Is there legal action that can be taken against a company for not providing what was promised?

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Is there legal action that can be taken against a company for not providing what was promised?

I obtained employment as a private contractor in Michigan for a company called 1st class installs.

I live in Minnesota. I was only required to fill out paperwork for a background check. I am not

licenced in any way. Me and a friend packed up our bags and left to Michigan to install direct TV. We were told job was for 5 weeks and there would be a $1000 sign on bonus which would help with

our expenses. They paid for our hotel room and that was it. within a few days we ran out of gas,

money and good. We managed to make it for 2 weeks but then had to return home because we just

couldn’t survive like that. The first 6 days they didn’t even have work for us but claimed they would

reimburse us for our time. we both went negative $500 in our bank accounts trying to skim by. When we left all we received were threatening text messages and insults even after we attempted to explain our situation several times prior to leaving. Now I am back home and have no employment to earn money, lost my apartment because I have received no payment of any kind, on verge of bank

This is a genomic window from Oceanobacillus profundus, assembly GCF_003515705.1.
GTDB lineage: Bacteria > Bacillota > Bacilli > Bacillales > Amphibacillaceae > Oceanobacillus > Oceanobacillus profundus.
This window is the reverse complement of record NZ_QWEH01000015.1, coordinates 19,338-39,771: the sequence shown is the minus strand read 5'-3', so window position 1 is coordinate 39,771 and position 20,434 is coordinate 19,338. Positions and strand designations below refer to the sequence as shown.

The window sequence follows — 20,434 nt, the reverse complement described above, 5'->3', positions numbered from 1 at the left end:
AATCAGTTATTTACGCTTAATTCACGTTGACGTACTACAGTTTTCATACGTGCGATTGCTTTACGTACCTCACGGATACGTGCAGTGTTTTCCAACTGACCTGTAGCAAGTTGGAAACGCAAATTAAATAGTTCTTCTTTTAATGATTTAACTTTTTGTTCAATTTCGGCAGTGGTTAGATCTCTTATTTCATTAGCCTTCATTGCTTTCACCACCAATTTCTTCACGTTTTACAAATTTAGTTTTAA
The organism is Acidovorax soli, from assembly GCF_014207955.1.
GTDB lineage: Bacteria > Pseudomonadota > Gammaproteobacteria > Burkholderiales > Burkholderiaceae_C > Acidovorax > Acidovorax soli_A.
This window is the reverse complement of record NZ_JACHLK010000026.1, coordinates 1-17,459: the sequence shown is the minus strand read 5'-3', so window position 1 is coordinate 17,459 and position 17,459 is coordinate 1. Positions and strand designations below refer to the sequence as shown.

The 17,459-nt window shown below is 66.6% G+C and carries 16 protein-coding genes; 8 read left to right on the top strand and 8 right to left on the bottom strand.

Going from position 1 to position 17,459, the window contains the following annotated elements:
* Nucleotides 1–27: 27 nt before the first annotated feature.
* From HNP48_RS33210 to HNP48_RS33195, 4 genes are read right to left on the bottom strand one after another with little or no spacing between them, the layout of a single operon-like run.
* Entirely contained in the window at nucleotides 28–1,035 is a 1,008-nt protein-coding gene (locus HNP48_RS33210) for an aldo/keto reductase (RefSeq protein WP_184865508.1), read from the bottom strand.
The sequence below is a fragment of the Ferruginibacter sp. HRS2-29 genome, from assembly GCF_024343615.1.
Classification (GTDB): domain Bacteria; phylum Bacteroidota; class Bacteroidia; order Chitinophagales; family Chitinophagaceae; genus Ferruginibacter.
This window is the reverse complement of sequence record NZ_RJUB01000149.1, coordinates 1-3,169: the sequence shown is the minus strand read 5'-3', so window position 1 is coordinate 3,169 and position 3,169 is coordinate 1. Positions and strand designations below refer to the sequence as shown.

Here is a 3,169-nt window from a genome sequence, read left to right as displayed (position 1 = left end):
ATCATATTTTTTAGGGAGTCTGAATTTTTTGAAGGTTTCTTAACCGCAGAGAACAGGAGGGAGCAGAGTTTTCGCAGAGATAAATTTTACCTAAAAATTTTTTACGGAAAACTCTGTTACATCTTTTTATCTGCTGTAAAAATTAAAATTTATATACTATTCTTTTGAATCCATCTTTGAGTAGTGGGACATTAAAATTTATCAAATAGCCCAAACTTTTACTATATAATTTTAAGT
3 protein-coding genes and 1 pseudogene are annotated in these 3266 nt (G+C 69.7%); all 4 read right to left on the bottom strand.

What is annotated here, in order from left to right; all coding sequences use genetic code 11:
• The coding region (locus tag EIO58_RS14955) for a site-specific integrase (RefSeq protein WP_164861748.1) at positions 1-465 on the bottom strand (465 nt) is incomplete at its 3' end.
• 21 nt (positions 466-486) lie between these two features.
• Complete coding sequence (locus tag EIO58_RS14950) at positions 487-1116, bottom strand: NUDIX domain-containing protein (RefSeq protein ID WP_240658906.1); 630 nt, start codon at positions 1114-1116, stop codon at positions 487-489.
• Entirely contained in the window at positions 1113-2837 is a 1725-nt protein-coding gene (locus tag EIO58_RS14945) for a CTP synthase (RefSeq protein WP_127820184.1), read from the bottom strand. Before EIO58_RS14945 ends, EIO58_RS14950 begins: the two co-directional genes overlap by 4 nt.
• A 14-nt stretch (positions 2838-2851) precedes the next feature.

taking my car, am more in debt then ever. I have attempted to work with company and have been very polite and civil while explaining my situation, however I still continue to be insulted and put down whenever I make a attempt.

Asked on May 18, 2018 under Employment Labor Law, Minnesota


SJZ, Member, New York Bar / FreeAdvice Contributing Attorney

Answered 6 years ago | Contributor

If you had a written contract from them guarantying you work, or a bonus, or reimbursement, you could sue them to enforce the terms of the contract and get what they agreed to provide you.
Without a written contract, you probaby do not have any legal recourse, unfortunately: when there is no written contract, employment in this country is "employment at will." That means the employer could, regardless of what they told you earlier and without prior warning, refuse to schedule you for work or even terminate you.  With employment at will, you could travel or relocate for a job then find there is no job there. If an employer choose to not employ you or give you work, under "employent at will," there is no liabiity for them.

IMPORTANT NOTICE: The Answer(s) provided above are for general information only. The attorney providing the answer was not serving as the attorney for the person submitting the question or in any attorney-client relationship with such person. Laws may vary from state to state, and sometimes change. Tiny variations in the facts, or a fact not set forth in a question, often can change a legal outcome or an attorney's conclusion. Although has verified the attorney was admitted to practice law in at least one jurisdiction, he or she may not be authorized to practice law in the jurisdiction referred to in the question, nor is he or she necessarily experienced in the area of the law involved. Unlike the information in the Answer(s) above, upon which you should NOT rely, for personal advice you can rely upon we suggest you retain an attorney to represent you.

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